Regardless of when the AMT adjustment arises, it has several effects. First, the AMT adjustment -- the spread between the fair market value and the option price -- can become subject to AMT, and AMT tax may have to be paid on that amount, even though the stock might be held for many years or ultimately sold at a loss. In addition, the basis in the stock, for AMT purposes only, becomes in effect the fair market value as of the date that the AMT adjustment arises. See I.R.C. § 56(b)(3). Because of this basis adjustment, when the stock is actually sold, there will be no AMT gain to the extent of the “spread” that was previously subject to AMT tax.
Because the basis in the stock will be different for AMT and for regular tax purposes, the subsequent sale of the stock will generate gain or loss for regular tax purposes, even if it generates no gain for AMT purposes. Since the gain on the sale, determined for purposes of the regular tax, would also include the “spread” that was previously included in the AMT taxable income, there is a risk of double taxation, except for the AMT credit, as determined under I.R.C. § 53. In theory, the payment of AMT in the year of exercise creates a credit which then reduces the regular tax in the year the stock is actually sold, since in that year, disregarding all other factors, the regular taxable income would be larger than the AMT taxable income, owing to the differences in the stock basis.
This is, at least, the theory, in greatly simplified form. In practice, however, the extent to which there will be a significant risk of double taxation depends upon the rather complicated calculation and operation of the AMT credit, a full discussion of which is beyond the scope of this article. For present purposes, a brief overview must suffice.
When a taxpayer is subject to AMT liability in any taxable year, the amount of “adjusted net” AMT paid in that year is available as a credit against his regular tax liability in future years. This credit, however, will not reduce the regular tax below the tentative AMT in any year. Thus, after the credit is created, it may only be used in a subsequent year in which the AMT tax is lower than regular tax. For example, the credit generated from the AMT paid on the exercise of an ISO could, in theory, be used in the first year in which the AMT tax is lower than the regular tax, irrespective of what caused the difference.
Of course, the converse is also possible -- namely, in the year in which the stock is sold, other AMT adjustments unrelated to the prior ISO could cause the AMT tax for that year to be the same or larger than the regular tax so that the credit would not be available that year but would carry over indefinitely. For example, in a year in which the ISO stock is sold, additional ISO exercises or other unrelated AMT adjustments could cause the AMT tax to be greater than regular tax and thus preclude use of the earlier year’s AMT credit. In reality, it sometimes requires very careful planning in order to be able to take advantage of the AMT credit. In addition, Congress has been considering a number of different proposals to provide further relief from the AMT, but the prospects for any change in the AMT are uncertain, at best.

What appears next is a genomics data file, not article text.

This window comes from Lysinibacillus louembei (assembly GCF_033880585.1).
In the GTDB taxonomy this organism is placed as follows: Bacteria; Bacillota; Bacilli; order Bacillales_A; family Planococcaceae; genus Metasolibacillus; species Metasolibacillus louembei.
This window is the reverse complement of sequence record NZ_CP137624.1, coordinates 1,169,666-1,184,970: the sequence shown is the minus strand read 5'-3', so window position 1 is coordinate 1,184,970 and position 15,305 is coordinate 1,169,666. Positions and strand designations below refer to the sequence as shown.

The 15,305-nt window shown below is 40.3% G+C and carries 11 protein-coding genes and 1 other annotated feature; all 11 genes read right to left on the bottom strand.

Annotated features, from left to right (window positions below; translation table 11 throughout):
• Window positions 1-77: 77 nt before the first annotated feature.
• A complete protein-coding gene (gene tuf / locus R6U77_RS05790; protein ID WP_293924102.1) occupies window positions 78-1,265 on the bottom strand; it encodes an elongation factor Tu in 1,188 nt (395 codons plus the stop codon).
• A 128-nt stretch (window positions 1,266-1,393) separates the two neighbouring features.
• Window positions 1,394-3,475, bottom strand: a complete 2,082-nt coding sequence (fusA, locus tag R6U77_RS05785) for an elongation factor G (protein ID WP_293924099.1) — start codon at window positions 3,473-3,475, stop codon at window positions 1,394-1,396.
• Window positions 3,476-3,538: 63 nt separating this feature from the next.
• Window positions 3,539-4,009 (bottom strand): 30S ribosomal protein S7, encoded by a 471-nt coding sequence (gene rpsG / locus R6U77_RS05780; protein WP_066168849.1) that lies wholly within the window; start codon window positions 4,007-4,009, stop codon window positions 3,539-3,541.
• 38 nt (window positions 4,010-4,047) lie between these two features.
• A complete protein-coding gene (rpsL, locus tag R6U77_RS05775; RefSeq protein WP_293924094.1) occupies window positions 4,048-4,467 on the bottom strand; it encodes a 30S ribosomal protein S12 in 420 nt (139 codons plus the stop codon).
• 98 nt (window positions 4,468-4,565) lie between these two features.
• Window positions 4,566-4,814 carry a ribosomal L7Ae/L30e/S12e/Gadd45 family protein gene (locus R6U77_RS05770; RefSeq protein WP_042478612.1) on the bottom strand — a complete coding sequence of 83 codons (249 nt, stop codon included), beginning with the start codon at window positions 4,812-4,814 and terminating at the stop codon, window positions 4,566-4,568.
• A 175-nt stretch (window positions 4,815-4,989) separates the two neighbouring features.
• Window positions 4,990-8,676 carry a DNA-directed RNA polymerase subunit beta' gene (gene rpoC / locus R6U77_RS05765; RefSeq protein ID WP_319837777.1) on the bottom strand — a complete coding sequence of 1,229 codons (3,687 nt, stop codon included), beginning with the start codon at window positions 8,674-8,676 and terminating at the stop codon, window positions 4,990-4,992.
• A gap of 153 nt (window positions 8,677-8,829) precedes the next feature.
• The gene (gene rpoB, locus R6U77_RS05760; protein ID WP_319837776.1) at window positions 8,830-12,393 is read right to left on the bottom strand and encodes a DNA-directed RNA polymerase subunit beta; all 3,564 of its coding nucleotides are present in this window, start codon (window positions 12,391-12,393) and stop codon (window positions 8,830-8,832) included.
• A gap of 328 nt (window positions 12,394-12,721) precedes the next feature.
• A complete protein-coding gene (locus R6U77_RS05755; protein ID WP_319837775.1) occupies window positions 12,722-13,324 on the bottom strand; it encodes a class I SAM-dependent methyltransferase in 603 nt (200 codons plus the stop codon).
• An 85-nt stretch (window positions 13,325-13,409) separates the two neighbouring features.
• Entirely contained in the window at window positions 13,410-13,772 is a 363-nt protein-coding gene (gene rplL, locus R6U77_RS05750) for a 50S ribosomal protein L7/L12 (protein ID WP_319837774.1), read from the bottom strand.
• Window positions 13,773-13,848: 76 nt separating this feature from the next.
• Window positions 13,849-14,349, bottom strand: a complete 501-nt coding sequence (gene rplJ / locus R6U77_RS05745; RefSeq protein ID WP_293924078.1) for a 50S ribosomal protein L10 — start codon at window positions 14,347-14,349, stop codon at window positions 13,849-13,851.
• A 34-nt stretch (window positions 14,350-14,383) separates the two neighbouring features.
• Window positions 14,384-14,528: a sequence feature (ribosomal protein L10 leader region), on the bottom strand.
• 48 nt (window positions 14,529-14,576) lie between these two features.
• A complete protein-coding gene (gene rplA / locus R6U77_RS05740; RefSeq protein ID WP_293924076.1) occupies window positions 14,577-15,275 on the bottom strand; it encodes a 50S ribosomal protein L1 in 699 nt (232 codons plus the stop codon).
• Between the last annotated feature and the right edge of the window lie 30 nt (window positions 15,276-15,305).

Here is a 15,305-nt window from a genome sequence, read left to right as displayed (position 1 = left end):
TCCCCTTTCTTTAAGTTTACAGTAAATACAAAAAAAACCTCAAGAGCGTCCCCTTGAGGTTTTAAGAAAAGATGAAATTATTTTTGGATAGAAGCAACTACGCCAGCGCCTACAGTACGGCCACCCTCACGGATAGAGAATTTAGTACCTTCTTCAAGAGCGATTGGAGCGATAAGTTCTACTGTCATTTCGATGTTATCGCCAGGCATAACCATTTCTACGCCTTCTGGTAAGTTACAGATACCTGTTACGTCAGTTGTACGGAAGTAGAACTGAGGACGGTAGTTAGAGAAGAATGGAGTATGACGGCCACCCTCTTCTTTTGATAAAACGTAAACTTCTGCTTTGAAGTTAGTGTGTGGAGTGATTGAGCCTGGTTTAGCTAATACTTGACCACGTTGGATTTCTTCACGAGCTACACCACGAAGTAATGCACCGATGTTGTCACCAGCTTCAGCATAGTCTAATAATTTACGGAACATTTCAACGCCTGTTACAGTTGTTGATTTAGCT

In situations such as BigDeal’s, where the stock acquired under the option is not transferable and subject to a substantial risk of forfeiture -- i.e., restrictions that under § 83 would cause recognition of income to be delayed until the restrictions lapse, the advantages of ISO treatment are more limited than in situations where the stock acquired is not subject to a substantial risk of forfeiture. If because of the restrictions, income recognition on non-statutory option stock is delayed under § 83, then the first difference between ISO and non-statutory options -- lack of income recognition on exercise of the ISO -- may be much less significant. Under such circumstances, the most important benefit of the ISO option is that all gain will be capital gain, if the requisite holding periods are met, but AMT considerations may reduce the value of that benefit. The actual tax savings that might result from ISO treatment, under the such circumstances, can be difficult to predict, in part because they depend upon unknown and unpredictable variables relating to the market value of the stock, an individual's tax situation, and other AMT adjustment events that affect the individual.
While the rules for the two different types of stock options differ, both ISO's and non-qualified options afford employees the opportunity to convert what would otherwise be ordinary, compensation income into capital gain. Given the current capital gain rates, that advantage can be significant. Taking full advantage of this benefit, however, can require careful planning at the time of both the exercise and the subsequent sale of the stock. Careful AMT planning is essential.